Who appears on the cast of an ensemble feature is just as much a reason to view as the plot or those in the directing chair are reasons. It sounds unreasonable, but it is true. Many have suffered through the slog of catching up with the unknown, shadowy parts of their favourite filmographies. There is a reason, naturally, that people have watched Cats and Dogs: The Revenge of Kitty Galore. Whether that is because their father marks it as their favourite film or because it is a feature that J.K. Simmons featured in is beyond the reasoning. Take refuge in the ensemble feature, good or bad. Burn After Reading happens to be good. Just good, mind. Not more than that.
Ambition and nightmares fuse rather nicely throughout Nightmare Alley, a modern spin on the defiant, dormant neo-noir genre. Every so often, a creative will come along and be so sure of their abilities in reviving it. Naturally, whether the work they offer is great or godless, they are met with stirring reviews and a box office bomb. Nightmare Alley is on that course regardless and probably knew it. To know that and persevere is bold and inevitable because Nightmare Alley is a certainly grand film and far closer to the top of the Best Picture pile than any of the others to be given such a nod. It is at least filled with worldbuilding and experimentation, which is no surprise since Guillermo Del Toro helms this delightfully twisted feature.
Honourable the intent of Johnny Depp may be, his decision to continue adapting the written word of Gonzo journalist Hunter S. Thompson has been a reductive and testing period for his career. His work on Fear and Loathing in Las Vegas combined a strong performance and a blessing from the writer, along with Terry Gilliam behind the camera. Dragging Bruce Robinson of Withnail and I into the directing chair for the first time in almost twenty years is a bold and ambitious move. Thompson would have approved of such a wild and crazed decision, but not of this feature that sees his early novel, The Rum Diary, adapted for the big screen. Paul Kemp’s rum-soaked journey through journalism was not set to see the light of day. Not in this state.
Hard-pressed to name one other book from David Baldacci, Absolute Power will have to do. Not because it is widely passed around through circles of friends to read and discuss, but because Clint Eastwood thought he’d be a great Luther Whitney. He is not entirely wrong. A master thief who may be the key to unlocking a criminal investigation involving the President of the United States, this late-1990s feature from Eastwood plays with its title rather nicely. What is there to be done when the absolute power of office is abused to cover up a cold-blooded murder? The confusion and hushed words that make themselves apparent in this thrilling script are a nice touch and the important key to unlocking Eastwood’s intentions.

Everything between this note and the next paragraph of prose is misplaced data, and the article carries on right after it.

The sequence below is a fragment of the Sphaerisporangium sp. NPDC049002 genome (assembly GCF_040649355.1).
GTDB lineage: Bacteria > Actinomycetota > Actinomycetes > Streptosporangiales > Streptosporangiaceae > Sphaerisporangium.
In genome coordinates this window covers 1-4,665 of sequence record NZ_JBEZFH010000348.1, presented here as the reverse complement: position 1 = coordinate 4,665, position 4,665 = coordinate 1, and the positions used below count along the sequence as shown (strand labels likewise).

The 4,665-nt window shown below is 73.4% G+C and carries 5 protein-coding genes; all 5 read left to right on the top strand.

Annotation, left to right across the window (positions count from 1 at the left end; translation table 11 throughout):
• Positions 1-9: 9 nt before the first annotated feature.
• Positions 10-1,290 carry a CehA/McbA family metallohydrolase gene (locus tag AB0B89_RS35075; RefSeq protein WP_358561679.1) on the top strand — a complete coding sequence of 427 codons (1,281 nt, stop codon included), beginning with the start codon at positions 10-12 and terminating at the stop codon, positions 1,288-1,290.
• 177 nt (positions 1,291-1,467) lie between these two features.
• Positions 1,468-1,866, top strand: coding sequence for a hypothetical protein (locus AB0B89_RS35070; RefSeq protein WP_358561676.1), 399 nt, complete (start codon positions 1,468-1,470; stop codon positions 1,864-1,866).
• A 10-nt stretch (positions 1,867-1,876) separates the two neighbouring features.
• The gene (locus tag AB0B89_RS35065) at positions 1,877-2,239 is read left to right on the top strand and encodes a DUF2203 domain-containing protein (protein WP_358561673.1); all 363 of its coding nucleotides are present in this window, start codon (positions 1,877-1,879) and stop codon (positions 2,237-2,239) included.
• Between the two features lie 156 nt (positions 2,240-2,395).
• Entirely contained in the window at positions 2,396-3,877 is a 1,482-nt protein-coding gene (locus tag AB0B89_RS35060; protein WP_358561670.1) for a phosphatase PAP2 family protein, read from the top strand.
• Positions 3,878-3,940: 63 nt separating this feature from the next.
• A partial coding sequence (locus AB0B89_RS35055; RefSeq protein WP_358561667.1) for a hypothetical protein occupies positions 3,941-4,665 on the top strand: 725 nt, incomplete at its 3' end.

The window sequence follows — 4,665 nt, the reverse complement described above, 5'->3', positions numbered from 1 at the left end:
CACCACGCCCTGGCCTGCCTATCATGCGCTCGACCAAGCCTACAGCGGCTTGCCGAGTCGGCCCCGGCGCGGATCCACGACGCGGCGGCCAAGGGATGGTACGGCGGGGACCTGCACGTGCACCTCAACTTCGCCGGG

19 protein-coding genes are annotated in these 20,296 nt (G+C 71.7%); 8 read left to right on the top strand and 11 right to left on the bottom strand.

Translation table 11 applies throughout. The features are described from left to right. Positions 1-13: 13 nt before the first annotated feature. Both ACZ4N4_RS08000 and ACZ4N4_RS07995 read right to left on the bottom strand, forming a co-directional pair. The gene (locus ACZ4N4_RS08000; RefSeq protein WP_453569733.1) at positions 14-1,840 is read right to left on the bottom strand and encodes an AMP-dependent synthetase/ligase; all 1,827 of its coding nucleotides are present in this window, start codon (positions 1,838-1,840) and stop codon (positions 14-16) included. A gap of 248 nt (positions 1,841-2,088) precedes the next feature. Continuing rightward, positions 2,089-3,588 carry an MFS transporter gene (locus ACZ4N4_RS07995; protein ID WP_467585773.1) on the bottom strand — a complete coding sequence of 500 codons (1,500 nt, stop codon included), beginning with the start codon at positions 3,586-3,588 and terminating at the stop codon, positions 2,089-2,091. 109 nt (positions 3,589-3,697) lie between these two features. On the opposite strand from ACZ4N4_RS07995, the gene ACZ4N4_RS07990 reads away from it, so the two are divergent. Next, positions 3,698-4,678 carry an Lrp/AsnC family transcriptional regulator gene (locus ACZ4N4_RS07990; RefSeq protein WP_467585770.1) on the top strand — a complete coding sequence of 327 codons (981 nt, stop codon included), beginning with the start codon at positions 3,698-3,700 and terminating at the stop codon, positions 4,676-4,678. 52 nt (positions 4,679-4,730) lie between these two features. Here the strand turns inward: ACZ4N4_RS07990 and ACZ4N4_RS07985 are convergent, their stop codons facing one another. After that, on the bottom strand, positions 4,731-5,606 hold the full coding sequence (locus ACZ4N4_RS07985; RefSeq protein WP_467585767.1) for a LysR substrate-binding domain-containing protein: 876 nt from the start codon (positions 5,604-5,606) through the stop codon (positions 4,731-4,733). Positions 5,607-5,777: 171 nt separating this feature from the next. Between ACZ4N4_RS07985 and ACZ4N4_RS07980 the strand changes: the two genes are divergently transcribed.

Michael Caine plays tough men. He has done so since the early days of his career, and rarely does he break cover to offer anything other than that. Even in his twilight years, Going in Style and the Batman trilogy, offered up a performance that does not suggest age has gripped him or slowed him down. It is a testament to his craft, and the ageism of the entertainment industry has yet to grip him. Still, it is with the timid and cautious appearances that he performs, perhaps, at his best. Hannah and Her Sisters, for instance, places the often cool, collected Cockney in a place he does not often venture. He is reliable and charming still, but he is vulnerable and frightened and riddled with doubt. Such is the way of a Woody Allen picture.
The comedy genre is one of the few strands of film that ages dreadfully. One little slip up, cultural appropriation or timely nod to a no longer relevant media personality and you’ve nearly crushed the entire build-up of the film. Some are rather timeless, like Chuck Norris’ brief cameo in Dodgeball, or Adam Sandler’s little role in Dirty Work. Nothing kills the pace of a film quite like a comedy that feels very much a product of its time. It can’t be all that bad though, especially since Me, Myself and Irene cements itself into the “Jim Carrey is a zany fun lover” brand of moviegoing. I couldn’t imagine a worse time if I’d tried.
The Rum Diary is absolute eye candy for those of us that believed we wanted more Johnny Depp and Hunter S. Thompson collaborations. Taking apart one of the authors lesser known works and adapting it for the big screen is surely a risky decision to make, right? Still, who cares, I went into The Rum Diary hoping for another fix of the lovably drunk, scarily drugged up writer. Seeing what he gets up to in the 1960s of Cuba should have been a lot of fun, but instead we’re left dragging ourselves through a truly redundant movie.